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Spring Electrical Safety

Every season of the year presents different electrical and fire dangers to you and your home. Spring is the time of year when we spend more time outdoors, both working and playing. Over 140,000 electrical fires occur every year, resulting in tragic and costly injuries. Learn spring safety for spring happiness.

Take the time to go over this short electrical safety checklist to stay safe for the spring season:

1. Kites and Electricity

Although we all know the story of Benjamin Franklin experimenting with electricity with a kite and a key, you should never try to recreate this experiment. Even if you are innocently playing with a kite or another flying toy (consumer drones for instance), make sure to watch out for power lines, trees, and the weather.

Seek shelter right away if you hear thunder or see lightning and never play around electrical boxes or other electrical equipment. Obey all safety warnings and manufacturer instructions.

Lightning and other power surges can be very costly and dangerous to you and your home. Consider investing in whole-home surge protection to protect all your expensive electrical devices in and around your home. Call Universal Home Experts to install a whole-house surge protector directly on your home’s electrical panel for maximum security.

2. Down Power Lines

Stay far away from downed power lines. They are not insulated like regular power cords. The electricity can even travel through the ground, especially during wet conditions. Down power lines can energize the ground up to 30 feet away.

If you see a downed power line, call 911 and your local electrical utility right away and maintain a minimum distance of 30 feet away. Do not touch anything that the power line is in contact with, such as fences or water.

Never drive over, or near, a downed power line. Even if it appears to be a phone or cable cord, assume that all down lines are energized and dangerous.

For more information, visit PG&E’s Power Line Safety page.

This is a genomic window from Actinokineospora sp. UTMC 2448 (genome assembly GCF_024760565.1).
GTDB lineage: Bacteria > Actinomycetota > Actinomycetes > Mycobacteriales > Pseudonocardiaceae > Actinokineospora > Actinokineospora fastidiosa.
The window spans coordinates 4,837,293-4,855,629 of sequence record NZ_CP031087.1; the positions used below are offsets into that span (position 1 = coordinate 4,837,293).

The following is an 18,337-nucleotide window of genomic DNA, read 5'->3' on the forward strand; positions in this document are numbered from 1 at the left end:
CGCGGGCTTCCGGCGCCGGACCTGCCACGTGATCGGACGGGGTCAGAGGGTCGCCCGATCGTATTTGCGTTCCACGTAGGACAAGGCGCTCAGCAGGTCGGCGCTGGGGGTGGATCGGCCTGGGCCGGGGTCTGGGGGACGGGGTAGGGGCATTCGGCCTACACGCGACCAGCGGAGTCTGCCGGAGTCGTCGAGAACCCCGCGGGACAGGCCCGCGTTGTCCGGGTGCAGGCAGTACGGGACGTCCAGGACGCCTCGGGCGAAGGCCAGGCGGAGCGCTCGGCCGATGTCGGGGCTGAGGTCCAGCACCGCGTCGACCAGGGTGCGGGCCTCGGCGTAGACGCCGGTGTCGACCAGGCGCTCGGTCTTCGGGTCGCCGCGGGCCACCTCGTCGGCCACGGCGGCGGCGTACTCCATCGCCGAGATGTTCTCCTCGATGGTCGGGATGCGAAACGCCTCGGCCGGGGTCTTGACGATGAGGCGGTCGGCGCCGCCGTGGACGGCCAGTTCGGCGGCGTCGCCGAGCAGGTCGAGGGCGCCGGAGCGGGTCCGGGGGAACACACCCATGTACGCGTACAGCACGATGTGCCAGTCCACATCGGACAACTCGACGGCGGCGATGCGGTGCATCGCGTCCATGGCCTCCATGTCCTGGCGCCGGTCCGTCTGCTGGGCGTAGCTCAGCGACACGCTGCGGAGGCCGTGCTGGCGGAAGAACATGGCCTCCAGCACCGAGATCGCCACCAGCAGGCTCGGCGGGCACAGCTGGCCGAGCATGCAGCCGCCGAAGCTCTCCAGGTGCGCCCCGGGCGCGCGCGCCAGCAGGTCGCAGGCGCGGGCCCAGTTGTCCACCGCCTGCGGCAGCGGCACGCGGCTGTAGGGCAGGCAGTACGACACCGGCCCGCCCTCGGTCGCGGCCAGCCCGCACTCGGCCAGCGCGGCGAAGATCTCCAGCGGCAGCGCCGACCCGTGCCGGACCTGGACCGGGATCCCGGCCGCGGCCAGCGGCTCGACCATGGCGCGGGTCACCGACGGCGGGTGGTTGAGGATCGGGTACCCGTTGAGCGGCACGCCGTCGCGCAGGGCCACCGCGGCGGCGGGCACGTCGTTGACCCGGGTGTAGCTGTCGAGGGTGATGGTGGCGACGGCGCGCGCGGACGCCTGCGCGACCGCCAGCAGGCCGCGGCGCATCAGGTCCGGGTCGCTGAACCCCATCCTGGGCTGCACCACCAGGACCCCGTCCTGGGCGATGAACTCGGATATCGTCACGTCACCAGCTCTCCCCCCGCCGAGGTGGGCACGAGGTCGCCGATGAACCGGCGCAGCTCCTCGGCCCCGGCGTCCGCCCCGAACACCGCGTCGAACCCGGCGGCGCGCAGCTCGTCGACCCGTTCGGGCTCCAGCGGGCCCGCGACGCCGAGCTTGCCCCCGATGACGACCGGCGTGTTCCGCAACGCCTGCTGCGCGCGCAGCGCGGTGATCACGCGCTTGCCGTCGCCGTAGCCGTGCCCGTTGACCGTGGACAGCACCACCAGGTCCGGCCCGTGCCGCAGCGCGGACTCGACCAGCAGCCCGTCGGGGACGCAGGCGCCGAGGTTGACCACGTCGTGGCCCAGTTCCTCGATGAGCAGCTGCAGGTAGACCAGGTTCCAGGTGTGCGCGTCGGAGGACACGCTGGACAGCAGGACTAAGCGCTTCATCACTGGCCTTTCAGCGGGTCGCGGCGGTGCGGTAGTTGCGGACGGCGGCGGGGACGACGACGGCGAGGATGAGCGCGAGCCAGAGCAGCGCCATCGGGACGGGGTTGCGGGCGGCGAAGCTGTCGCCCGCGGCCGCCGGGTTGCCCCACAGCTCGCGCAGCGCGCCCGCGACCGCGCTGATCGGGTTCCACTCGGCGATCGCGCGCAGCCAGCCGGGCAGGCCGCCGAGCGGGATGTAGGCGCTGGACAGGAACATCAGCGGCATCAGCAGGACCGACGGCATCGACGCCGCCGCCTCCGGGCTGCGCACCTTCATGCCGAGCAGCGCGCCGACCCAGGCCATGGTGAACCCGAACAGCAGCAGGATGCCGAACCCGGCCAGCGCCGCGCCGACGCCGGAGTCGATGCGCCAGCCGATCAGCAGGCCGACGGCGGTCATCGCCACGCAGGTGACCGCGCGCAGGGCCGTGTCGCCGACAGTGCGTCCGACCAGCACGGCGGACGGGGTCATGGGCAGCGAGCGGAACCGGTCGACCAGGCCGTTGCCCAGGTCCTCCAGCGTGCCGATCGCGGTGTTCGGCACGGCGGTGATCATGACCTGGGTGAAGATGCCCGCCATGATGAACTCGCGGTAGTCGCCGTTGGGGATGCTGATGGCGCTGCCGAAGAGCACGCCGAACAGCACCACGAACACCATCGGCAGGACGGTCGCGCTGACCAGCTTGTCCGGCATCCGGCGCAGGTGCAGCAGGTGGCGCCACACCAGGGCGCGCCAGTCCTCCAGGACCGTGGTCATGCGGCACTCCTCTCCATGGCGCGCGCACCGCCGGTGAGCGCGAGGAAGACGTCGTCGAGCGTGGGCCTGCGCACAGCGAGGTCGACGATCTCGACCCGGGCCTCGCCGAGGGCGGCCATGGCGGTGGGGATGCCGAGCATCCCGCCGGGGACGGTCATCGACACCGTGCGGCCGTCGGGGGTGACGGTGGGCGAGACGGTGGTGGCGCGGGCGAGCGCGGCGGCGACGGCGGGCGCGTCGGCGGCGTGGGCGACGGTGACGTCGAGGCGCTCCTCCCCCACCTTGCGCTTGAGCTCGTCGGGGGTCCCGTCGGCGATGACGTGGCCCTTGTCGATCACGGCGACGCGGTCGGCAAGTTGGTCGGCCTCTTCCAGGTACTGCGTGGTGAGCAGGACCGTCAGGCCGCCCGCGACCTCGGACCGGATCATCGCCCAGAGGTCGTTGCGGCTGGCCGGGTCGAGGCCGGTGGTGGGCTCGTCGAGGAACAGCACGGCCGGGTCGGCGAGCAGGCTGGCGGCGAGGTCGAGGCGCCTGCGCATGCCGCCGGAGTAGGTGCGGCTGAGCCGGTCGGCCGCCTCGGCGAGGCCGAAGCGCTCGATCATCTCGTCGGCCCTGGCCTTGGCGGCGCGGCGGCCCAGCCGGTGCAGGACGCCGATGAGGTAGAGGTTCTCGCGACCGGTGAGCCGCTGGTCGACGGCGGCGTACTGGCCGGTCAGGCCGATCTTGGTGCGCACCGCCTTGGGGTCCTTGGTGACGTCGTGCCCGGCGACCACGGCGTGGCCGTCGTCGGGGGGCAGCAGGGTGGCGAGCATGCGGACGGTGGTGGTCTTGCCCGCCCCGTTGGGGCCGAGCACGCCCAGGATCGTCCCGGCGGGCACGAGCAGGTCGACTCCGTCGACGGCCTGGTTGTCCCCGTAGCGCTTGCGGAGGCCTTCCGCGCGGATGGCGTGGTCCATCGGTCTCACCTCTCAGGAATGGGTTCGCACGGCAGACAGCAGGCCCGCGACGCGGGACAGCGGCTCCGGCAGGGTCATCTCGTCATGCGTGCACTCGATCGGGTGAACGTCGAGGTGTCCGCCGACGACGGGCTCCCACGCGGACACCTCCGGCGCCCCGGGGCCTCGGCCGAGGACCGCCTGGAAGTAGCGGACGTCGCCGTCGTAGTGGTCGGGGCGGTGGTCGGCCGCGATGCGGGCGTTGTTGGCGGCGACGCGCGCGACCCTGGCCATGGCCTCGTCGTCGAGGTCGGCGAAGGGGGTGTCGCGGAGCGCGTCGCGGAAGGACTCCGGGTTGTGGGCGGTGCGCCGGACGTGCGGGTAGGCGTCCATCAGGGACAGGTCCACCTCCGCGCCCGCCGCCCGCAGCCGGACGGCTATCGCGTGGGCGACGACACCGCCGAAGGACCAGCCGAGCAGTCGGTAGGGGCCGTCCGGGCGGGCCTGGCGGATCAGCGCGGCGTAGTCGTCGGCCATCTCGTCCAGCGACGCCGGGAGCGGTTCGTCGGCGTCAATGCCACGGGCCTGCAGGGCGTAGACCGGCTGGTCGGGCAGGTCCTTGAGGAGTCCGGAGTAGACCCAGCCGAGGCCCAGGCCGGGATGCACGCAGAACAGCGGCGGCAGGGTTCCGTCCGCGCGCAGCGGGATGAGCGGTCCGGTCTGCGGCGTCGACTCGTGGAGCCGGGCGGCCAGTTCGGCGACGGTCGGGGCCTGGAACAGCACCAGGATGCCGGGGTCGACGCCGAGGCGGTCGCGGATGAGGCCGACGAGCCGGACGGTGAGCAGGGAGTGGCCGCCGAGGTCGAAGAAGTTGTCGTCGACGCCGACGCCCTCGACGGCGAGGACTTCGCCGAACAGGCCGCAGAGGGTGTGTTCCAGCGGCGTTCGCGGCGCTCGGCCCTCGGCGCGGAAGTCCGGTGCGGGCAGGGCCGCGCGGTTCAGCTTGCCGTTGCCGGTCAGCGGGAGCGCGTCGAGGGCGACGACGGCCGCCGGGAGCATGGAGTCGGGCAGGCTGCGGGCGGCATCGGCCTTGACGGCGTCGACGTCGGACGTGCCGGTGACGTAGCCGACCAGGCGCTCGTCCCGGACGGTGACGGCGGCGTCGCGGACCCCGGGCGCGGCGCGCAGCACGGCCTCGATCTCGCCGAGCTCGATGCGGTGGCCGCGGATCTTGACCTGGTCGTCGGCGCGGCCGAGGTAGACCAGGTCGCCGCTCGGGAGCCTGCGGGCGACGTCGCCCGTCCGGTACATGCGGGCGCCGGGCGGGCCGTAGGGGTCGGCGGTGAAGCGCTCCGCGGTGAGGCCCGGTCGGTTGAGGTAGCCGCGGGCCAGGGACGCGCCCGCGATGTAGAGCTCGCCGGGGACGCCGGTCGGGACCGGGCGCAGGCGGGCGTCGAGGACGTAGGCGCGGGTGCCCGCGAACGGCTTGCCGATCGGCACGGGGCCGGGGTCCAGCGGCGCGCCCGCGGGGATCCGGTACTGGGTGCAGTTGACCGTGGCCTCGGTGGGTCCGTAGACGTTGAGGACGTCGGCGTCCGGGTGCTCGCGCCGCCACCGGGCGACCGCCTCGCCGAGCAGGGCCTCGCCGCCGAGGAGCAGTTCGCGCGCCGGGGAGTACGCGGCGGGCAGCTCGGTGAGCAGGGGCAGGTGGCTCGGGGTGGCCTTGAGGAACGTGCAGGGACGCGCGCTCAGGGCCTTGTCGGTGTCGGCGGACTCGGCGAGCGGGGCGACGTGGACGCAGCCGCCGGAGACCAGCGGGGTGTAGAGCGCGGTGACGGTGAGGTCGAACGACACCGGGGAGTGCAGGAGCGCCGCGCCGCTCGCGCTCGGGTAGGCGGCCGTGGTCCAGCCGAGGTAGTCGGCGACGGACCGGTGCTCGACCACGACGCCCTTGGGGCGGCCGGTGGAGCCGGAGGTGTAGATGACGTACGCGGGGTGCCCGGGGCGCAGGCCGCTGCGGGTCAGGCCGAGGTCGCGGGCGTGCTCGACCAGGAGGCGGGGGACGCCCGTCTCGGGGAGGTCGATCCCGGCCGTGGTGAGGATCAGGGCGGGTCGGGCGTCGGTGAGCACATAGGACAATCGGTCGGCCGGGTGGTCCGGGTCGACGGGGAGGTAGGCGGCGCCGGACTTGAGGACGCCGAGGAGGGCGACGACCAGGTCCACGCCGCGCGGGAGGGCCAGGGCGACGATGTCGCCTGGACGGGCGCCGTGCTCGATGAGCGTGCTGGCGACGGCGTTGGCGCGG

3. Ladders and Scaffolding

You may be cleaning out your gutters, inspecting your roof for damage, or conducting other repairs this spring. Before conducting any work with a ladder, even a wooden one, make sure that you are a safe distance away from all power lines and wiring systems. Also, make sure your ladder is stable; having a partner help you is highly recommended. The same applies to scaffolding projects.

4. Outdoor Cords and Outlets

Unplug all outdoor appliances and cords when not in use. While you are at it, inspect all outdoor outlets for proper GFCI protection and all cords to make sure they are not damaged or frayed. Test your GFCI outlets by pushing the “test” button – the power should turn off. Next, press the “reset” button and the power should come back on again.

Only use certified extension cords and other electrical devices (for more information on counterfeit electrical products, visit the ESFI website). Replace all damaged cords and electrical appliances.

Never overload your electrical outlets or electrical panel. Make sure your electrical system is designed to handle your electrical load. If your breakers keep tripping, have a professional electrician diagnose your problem and recommend solutions for increasing your electrical Do not use outdoor electrical appliances around rain, wet grass, or other wet conditions.

Follow all manufacturer instructions when it comes to electrical devices and equipment. Don’t run cords underneath rugs, out windows, or any place where someone can trip, step on, or otherwise damage your electrical cords.

5. Check Before You Dig

Power lines, plumbing pipes, and other delicate equipment are sometimes located underneath the ground. Before you dig anywhere, make sure to call the new national number 811 before starting. For more information, visit http://www.call811.com.

According to the U.S. Consumer Product Safety Commission (CPSC), there are about 140,000 electrical fires every year. Don’t become a statistic; let’s do our part to reduce that number.

For additional electrical safety information, visit the Electrical Safety Foundation International’s website at www.electricalsafety.org or call 703-841-3229.

The most important thing you can do to protect you and your family from dangerous fires and carbon monoxide, you should have smoke & carbon monoxide detectors installed outside of every sleeping area, garages, basements, and attics.

For other Spring tips and chores around the home, visit our blog, Spring Chores Around the Home.


If you are having any trouble with the above Spring Electrical Safety tips, give Universal Home Experts a call at (713) 364-0226! We are your trusted source for local plumbing, electric, and HVAC installation and repair in Houston and the surrounding areas.

Our friendly, live call center is available 24/7 to answer any questions and handle all your needs.